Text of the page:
Tuesday, April 25, 2006

Mass Corruption of the US’s Destruction


Peter T. Zarella

High Court Nomination Troubled Controversy Roils Capitol After Ex-Chief Justice Says He Tried To Help Successor's Chances
April 25, 2006 By LYNNE TUOHY, Hartford Courant Staff Writer

Former Chief Justice William J. Sullivan secretly postponed release of a controversial ruling on access to court documents to enhance Justice Peter Zarella's prospects of being confirmed as chief justice, precipitating an unprecedented crisis of confidence in the state's highest court.

The "bombshell" revelation was made to the governor and legislative leaders Monday morning in a three-page letter written by Senior Associate Justice David M. Borden, who is acting chief justice.

"The intent and effect of Chief Justice Sullivan's conduct was to deprive the legislature of the timely knowledge of Justice Zarella's vote in that case," Borden wrote of the court's sharply divided ruling last week foreclosing access to court documents under the Freedom of Information Act.

On Monday night, Zarella sent Gov. M. Jodi Rell a letter asking her to withdraw his nomination from consideration during the current legislative session, which some legislative leaders viewed as simply a tactical move to take the heat off until after the session ends.

Zarella said in his letter to Rell, "I am confident that, given a public hearing and public airing, I will be able to justify your confidence in me."

Rell issued a brief statement saying she continues to believe that Zarella "is a man of integrity and outstanding judicial ability. I am troubled by the revelations that have been brought to light, and am equally troubled by the politics - in both the legislative and judicial branches of government - that have overshadowed this important nomination."

The ramifications of Borden's letter go far beyond the Zarella nomination, which was expected to die on the Senate calendar. Rell said Monday night that she would revisit her nomination of a chief justice candidate "once I am satisfied that all relevant questions are answered and concerns addressed."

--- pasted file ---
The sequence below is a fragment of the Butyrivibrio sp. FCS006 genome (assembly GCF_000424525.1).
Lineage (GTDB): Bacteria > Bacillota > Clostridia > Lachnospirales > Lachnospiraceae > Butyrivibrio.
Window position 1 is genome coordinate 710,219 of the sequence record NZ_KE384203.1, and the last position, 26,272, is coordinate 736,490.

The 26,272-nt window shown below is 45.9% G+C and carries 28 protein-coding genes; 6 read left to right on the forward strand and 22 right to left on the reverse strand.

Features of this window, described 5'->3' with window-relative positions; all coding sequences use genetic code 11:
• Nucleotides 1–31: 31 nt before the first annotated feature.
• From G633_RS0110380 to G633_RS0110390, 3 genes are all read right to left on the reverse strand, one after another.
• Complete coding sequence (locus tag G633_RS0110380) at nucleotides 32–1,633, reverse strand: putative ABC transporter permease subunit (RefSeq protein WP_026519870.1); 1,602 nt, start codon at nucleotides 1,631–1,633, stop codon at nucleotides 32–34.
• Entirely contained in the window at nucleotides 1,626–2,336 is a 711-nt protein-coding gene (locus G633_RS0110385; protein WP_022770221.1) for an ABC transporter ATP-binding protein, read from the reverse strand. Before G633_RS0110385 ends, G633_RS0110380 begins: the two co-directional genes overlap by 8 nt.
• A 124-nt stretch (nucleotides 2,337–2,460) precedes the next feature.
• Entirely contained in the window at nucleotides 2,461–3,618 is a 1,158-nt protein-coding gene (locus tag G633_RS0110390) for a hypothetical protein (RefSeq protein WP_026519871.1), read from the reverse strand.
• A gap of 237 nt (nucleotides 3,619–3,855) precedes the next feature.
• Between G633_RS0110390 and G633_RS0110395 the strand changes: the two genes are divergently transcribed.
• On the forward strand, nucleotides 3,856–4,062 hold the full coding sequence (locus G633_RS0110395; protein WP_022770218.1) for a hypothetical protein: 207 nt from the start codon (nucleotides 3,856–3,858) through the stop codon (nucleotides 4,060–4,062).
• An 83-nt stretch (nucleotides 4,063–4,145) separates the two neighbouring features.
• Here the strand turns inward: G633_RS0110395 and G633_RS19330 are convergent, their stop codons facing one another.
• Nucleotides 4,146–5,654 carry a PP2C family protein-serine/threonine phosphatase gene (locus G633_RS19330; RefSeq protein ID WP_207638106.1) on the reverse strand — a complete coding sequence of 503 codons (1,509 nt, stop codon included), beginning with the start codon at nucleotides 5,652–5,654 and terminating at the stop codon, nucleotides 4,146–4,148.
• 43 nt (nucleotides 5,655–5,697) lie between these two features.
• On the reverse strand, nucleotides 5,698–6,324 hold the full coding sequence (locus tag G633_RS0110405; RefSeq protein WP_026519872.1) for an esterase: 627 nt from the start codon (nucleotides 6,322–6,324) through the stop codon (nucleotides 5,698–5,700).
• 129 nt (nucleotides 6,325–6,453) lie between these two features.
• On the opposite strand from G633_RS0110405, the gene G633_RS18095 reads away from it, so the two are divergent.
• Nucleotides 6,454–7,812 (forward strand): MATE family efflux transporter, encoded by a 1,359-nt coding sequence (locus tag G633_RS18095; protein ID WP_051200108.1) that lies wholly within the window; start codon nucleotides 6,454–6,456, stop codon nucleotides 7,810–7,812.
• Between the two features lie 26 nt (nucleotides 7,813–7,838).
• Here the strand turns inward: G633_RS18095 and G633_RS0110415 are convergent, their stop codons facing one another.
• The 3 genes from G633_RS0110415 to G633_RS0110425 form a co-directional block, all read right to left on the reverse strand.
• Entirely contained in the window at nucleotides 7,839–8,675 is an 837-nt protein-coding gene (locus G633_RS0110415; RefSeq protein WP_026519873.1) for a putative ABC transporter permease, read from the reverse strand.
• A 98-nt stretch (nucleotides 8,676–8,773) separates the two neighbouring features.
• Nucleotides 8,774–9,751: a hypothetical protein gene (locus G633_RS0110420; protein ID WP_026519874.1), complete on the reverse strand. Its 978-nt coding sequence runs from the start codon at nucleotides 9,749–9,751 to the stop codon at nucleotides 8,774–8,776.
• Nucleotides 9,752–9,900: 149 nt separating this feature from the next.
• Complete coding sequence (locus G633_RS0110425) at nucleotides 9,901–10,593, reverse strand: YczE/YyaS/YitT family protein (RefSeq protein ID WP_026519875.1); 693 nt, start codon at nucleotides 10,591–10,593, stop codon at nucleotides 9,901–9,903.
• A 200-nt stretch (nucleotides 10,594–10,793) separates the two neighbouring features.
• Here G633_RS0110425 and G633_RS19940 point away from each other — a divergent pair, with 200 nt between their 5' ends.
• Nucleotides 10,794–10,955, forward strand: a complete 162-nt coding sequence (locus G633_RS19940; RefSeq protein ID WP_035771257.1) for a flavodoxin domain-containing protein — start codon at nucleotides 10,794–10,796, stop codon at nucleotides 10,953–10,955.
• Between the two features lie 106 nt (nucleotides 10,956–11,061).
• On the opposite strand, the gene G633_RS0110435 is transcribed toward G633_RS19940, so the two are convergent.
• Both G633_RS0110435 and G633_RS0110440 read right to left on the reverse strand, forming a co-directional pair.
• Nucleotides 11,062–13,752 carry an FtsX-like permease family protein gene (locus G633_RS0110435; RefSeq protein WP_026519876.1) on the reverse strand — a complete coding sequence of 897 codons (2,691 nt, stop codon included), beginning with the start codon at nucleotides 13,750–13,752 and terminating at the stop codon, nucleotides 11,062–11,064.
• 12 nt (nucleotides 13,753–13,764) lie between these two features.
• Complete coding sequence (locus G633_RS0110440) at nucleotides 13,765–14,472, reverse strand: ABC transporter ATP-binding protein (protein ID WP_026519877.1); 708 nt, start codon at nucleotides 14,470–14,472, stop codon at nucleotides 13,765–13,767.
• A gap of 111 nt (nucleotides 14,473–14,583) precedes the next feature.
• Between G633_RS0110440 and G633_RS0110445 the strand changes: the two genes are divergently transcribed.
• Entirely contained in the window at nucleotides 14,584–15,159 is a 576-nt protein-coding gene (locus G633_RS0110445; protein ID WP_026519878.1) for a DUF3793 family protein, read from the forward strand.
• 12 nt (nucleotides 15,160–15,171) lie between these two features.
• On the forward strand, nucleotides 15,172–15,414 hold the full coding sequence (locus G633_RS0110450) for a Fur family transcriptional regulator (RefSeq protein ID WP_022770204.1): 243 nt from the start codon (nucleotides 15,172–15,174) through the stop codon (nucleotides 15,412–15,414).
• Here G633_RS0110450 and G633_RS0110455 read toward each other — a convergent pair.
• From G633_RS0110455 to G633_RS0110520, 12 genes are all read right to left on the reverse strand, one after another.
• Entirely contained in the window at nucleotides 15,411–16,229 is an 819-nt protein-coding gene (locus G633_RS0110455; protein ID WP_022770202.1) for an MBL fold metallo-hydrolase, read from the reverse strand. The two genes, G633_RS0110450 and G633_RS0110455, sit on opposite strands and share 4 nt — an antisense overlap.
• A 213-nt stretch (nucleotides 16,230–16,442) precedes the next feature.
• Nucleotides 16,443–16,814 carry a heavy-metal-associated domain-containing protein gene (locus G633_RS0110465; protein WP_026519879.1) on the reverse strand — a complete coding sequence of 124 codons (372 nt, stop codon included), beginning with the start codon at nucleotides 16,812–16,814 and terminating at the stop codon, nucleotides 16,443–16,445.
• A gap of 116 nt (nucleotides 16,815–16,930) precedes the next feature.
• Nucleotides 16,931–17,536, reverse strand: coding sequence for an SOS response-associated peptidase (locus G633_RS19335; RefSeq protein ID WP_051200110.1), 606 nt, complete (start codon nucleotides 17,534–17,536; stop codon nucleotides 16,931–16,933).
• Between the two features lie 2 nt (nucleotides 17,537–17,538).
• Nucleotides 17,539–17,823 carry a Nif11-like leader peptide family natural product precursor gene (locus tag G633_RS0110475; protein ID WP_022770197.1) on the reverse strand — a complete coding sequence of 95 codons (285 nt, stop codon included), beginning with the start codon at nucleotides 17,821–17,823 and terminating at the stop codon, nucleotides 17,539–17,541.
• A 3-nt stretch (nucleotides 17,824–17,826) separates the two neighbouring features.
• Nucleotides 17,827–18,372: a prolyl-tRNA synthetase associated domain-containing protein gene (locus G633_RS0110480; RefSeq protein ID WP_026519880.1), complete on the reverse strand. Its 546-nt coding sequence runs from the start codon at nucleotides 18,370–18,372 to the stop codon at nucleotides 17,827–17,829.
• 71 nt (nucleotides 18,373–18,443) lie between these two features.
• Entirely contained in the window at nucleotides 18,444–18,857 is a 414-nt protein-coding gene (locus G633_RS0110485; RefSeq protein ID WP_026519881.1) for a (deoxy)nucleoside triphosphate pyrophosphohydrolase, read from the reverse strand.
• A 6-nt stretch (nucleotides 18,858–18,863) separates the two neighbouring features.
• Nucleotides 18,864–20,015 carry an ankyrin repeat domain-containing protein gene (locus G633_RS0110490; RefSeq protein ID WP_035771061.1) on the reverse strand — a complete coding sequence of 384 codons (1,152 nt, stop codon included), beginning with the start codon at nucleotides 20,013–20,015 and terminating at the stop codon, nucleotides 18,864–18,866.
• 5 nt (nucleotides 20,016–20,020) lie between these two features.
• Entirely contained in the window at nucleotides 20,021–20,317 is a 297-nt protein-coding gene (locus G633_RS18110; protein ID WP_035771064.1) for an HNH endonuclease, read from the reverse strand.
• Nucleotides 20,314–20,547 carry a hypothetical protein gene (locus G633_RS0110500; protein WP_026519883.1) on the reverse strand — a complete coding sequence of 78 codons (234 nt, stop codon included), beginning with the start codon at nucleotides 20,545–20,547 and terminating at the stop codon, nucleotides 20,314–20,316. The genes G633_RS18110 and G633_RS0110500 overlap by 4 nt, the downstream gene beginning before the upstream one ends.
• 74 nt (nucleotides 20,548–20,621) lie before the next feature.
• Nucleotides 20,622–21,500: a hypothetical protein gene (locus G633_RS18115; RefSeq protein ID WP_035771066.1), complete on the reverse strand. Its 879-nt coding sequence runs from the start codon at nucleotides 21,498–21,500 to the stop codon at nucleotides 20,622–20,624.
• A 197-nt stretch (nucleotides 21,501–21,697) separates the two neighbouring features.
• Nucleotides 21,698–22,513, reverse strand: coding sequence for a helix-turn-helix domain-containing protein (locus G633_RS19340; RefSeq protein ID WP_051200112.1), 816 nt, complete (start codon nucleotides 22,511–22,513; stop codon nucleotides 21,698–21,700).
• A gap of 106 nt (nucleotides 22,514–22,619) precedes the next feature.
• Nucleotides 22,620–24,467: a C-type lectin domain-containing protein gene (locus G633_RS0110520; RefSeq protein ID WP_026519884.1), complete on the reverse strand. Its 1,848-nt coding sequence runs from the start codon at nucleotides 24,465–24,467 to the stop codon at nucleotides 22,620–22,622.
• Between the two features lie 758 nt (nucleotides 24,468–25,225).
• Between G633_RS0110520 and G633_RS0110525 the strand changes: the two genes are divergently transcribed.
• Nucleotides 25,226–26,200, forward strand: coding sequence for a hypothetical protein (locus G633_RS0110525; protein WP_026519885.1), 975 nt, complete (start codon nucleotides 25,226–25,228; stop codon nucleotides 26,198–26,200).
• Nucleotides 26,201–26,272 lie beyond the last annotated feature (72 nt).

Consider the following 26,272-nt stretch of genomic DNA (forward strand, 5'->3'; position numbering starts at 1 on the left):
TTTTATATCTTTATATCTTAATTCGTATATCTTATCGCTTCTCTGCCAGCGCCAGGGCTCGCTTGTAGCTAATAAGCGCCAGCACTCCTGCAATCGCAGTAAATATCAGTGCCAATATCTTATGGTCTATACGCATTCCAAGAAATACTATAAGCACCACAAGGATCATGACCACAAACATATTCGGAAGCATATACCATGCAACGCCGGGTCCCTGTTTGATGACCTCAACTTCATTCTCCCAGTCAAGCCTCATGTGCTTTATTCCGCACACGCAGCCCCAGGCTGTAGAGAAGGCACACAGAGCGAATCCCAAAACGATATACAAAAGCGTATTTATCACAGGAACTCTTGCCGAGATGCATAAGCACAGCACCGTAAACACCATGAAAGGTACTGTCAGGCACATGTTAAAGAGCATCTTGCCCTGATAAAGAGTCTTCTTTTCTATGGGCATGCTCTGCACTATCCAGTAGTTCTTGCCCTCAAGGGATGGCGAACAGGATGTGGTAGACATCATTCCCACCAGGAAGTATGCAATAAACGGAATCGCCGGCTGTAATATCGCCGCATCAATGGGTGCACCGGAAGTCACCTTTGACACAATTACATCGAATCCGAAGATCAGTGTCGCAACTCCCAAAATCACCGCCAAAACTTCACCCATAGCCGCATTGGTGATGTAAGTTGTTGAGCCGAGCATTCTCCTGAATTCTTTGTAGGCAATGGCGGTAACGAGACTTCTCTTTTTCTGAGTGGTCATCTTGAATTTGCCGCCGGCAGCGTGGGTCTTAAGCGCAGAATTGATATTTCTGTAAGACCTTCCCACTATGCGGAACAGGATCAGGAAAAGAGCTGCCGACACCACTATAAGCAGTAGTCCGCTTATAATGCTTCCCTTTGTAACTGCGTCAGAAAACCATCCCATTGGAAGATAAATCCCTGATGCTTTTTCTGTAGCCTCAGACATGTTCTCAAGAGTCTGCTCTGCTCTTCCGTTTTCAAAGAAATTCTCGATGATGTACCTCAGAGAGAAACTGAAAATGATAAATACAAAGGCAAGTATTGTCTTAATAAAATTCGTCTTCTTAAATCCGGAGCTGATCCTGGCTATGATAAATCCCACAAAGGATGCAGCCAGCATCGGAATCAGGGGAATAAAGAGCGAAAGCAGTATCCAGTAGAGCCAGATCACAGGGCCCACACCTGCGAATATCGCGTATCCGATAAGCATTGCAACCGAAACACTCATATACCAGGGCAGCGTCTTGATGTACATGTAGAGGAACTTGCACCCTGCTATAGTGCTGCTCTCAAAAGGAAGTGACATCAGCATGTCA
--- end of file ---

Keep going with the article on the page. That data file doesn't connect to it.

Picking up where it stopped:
She stopped short, however, of vowing to renominate Zarella.

The allegation, which Sullivan does not dispute, signals that the state's highest court has been deeply divided and tainted by political motives that compromise its integrity.

Sullivan apparently believed that release of the ruling, in which Zarella sides with the majority to deny public access to court records, would give lawmakers added ammunition to challenge Zarella's overall philosophy.

"If this is true, it means the system was manipulated, and there's no more damning indictment than that," one Superior Court judge said Monday.

One lawyer described the revelation as "explosive, phenomenal," and said that it clearly has created "open war" within the court.

Lawyers and judges who commented on the controversy did not want their names used for fear of retribution.

Although Sullivan resigned as chief justice on April 15, he remains on the court as a senior justice and is tightly allied with Zarella.Borden's letter details how a routine inquiry by one justice into the status of a Freedom of Information case involving access to the judicial system's computerized criminal and motor vehicle dockets turned into a confrontation with the former chief justice.

"On April 17, in response to an inquiry by Justice [Richard N.] Palmer as to whether he knew that the case was on hold and why, Justice Sullivan acknowledged that he had placed the case on hold and that he had done so to aid the appointment of Justice Zarella as Chief Justice by delaying the release of the decision in the case," Borden wrote.

"Justice Palmer stated to Justice Sullivan that he considered that action to be improper."

It was not clear Monday whether one or more of the justices had referred the matter to the Judicial Review Council for investigation and possible discipline of Sullivan. Complaints made to the council are confidential until, and unless, it votes that there is sufficient evidence to hold a hearing.